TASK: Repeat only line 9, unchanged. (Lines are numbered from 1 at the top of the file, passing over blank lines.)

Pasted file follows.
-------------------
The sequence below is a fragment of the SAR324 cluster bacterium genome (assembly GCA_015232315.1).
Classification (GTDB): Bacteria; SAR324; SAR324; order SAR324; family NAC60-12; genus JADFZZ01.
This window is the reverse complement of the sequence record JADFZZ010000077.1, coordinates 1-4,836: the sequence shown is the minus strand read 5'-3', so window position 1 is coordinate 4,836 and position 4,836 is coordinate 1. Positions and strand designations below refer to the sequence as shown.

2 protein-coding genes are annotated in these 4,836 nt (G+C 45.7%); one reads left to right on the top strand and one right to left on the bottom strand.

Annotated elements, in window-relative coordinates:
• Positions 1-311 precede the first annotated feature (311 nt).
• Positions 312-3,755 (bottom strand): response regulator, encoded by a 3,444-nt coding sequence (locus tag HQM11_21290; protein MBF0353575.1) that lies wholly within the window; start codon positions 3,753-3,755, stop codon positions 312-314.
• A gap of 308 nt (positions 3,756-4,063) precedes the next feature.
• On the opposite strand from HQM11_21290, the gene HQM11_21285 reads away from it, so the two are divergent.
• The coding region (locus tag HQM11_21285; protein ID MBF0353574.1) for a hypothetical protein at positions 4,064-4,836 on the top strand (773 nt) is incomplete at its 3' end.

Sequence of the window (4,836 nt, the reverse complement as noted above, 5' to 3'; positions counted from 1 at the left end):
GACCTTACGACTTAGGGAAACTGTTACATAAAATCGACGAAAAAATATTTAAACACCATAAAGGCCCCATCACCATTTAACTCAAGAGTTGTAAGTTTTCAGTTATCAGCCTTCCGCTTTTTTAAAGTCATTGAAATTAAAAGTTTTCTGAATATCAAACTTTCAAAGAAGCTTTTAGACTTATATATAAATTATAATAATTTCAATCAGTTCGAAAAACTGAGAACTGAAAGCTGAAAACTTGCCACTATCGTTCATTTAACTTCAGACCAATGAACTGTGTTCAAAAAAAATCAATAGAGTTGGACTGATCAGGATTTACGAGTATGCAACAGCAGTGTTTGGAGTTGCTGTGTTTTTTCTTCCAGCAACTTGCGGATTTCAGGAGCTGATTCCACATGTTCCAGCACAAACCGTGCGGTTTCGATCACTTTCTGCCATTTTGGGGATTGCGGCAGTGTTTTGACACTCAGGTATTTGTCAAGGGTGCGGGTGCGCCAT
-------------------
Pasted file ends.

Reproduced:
• On the opposite strand from HQM11_21290, the gene HQM11_21285 reads away from it, so the two are divergent.